# 1.8: Surfaces

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### Cylinders

Let C be a curve, then we define a cylinder to be the set of all lines through C and perpendicular to the plane that C lies in.

We can tell that an equation is a cylinder is it is missing one of the variables.

Recall that the quadrics or conics are lines , hyperbolas, parabolas, circles, and ellipses.  In three dimensions, we can combine any two of these and make a quadric surface.  For example

is a paraboloid since for constant z we get a circle and for constant x or y we get a parabola. We use the suffix -oid to mean ellipse or circle. We have:

\begin{align} \dfrac{x^2}{a^2} + \dfrac{y^2}{b^2 } + \dfrac{z^2}{c^2} &=1 \;\;\; \text{is an ellipsoid,} \\ -\dfrac{x^2}{a^2} - \dfrac{y^2}{b^2 } + \dfrac{z^2}{c^2} &=1 \;\;\; \text{is a hyperboloid of 2 sheets, while} \\ \dfrac{x^2}{a^2} + \dfrac{y^2}{b^2 } - \dfrac{z^2}{c^2} &=1 \;\;\; \text{is a hyperboloid of 1 sheet.} \end{align}

### Surface of Revolution

Let $$y = f(x)$$ be a curve, then the equation of the surface of revolution abut the x-axis is

$y^2 + z^2 = f^2(x).$

Example $$\PageIndex{1}$$

Find the equation of the surface that is formed when the curve

$y = \sin x$

with

$0 \le x < \dfrac{\pi}{2}$

is revolved around the y-axis.

Solution

This uses a different formula since this time the curve is revolved around the y-axis.

The circular cross section has radius $$\sin^{-1}y$$ and the circle is perpendicular to the y-axis.  Hence the equation is

$x^2 + z^2 = (\sin^{-1} y)^2.$

### Cylindrical Coordinates

We can extend polar coordinates to three dimensions by

$x = r\, \cos\, q,$

$y = r\, \sin\, q,$

$z = z.$

Example $$\PageIndex{2}$$

We can write $$(1,1,3)$$ in cylindrical coordinates.  We find

$r = \sqrt{1^2 + 1^2} = sqrt{2}$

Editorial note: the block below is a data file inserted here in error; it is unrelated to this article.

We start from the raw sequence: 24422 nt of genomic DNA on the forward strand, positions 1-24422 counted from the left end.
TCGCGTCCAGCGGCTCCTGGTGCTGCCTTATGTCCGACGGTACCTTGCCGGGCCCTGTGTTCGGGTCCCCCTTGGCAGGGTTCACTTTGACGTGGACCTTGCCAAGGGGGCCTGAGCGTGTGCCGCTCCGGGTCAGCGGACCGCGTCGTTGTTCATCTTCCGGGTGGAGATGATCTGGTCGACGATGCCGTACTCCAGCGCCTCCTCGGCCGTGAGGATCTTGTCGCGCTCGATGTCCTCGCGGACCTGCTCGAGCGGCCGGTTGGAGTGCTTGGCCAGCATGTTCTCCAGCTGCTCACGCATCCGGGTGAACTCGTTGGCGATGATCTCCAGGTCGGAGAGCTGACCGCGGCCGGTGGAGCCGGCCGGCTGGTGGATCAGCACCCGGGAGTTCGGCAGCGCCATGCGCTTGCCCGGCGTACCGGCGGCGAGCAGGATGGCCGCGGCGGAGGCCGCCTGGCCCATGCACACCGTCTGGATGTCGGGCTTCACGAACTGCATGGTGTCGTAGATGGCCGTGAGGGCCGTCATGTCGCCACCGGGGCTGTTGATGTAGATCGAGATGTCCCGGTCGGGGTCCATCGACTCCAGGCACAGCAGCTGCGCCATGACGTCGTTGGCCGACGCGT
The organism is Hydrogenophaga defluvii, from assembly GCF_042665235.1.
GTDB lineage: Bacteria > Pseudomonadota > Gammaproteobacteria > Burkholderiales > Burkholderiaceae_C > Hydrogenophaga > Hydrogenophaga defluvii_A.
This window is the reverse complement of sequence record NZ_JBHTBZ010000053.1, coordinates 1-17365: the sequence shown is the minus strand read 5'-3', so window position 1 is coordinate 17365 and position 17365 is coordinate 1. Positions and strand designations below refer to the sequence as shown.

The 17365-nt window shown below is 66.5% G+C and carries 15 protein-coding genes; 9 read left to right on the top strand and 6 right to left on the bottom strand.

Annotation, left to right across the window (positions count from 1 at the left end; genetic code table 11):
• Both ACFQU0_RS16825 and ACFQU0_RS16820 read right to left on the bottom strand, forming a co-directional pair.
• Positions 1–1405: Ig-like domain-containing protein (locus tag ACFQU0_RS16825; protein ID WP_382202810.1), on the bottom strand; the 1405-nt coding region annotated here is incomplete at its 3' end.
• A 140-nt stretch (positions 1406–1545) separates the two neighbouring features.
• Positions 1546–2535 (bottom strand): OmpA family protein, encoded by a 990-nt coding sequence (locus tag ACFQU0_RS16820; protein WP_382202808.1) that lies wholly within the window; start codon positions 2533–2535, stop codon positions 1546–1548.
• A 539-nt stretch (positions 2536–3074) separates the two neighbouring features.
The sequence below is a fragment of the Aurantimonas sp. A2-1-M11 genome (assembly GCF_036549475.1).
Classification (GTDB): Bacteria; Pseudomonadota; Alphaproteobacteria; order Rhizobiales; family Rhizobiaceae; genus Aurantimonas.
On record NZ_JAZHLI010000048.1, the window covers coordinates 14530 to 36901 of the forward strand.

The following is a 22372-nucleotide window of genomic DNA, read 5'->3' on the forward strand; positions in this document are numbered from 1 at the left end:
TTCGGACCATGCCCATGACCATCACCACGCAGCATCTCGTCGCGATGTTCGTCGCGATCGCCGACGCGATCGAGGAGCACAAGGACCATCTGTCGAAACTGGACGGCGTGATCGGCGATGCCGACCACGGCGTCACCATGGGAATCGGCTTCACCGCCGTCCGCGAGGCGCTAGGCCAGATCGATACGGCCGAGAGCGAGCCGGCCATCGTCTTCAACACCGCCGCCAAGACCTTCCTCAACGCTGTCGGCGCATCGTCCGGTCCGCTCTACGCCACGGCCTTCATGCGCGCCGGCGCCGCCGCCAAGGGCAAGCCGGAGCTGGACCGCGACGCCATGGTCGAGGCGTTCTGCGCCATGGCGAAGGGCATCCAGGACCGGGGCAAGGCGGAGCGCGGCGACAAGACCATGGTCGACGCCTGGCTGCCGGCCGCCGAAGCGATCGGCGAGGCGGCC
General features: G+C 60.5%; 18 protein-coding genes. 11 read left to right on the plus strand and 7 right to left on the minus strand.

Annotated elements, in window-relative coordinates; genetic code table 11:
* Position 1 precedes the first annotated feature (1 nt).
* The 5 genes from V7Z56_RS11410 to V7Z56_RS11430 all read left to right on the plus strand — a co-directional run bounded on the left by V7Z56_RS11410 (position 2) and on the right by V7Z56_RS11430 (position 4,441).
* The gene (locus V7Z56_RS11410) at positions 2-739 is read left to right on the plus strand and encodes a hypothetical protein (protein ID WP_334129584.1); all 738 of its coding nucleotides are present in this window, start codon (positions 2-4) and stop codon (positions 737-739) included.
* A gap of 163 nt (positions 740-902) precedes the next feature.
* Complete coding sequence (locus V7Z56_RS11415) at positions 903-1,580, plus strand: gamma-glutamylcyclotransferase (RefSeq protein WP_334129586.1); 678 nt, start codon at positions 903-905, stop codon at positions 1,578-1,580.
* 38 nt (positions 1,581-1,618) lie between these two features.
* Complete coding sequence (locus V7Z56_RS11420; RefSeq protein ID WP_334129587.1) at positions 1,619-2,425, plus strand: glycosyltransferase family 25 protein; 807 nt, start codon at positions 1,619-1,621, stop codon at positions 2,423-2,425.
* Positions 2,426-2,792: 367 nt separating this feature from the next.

and

$\theta = \tan^{-1} \left(\dfrac{1}{1} \right) = \dfrac{\pi}{4}$

so that the cylindrical coordinates are

$( \sqrt{2}, \frac{\pi}{4},3).$

### Spherical Coordinates

An alternate coordinate system works on a distance and two angle method called spherical coordinates. We let $$r$$ denote the distance from the point to the origin, $$\theta$$ represent the same $$\theta$$ as in cylindrical coordinates, and $$\phi$$ denote the angle from the positive z-axis to the point.

The picture tells us that

$r = r \sin \phi$

and that

$z = r \cos \phi .$

From this we can find

• $$x = r\cos \theta = r \sin \phi \cos \theta$$,
• $$y = r \sin \theta = r \sin \phi \sin \theta$$,
• $$z = r \cos \phi$$.

Immediately we see that

$x^2 + y^2 + z^2 = r^2.$

We use spherical coordinates whenever the problem involves a distance from a source.

Example $$\PageIndex{3}$$

Convert the surface

$z = x^2 + y^2$

to an equation in spherical coordinates.

Solution

We add $$z^2$$ to both sides

$z + z^2 = x^2 + y^2 + z^2.$

Now it is easier to convert

$r\, \cos \phi + r^2 \, \cos^2 \phi = r^2.$

Divide by $$r$$ to get

$\cos \phi + r\, \cos^2 \phi = r .$

Now solve for $$r$$.

$r = \dfrac{\cos \phi }{1 - \cos^2 \phi } = \dfrac{\cos \phi }{\sin^2 \phi } = \csc \phi \; \cot \phi .$

Larry Green (Lake Tahoe Community College)

• Integrated by Justin Marshall.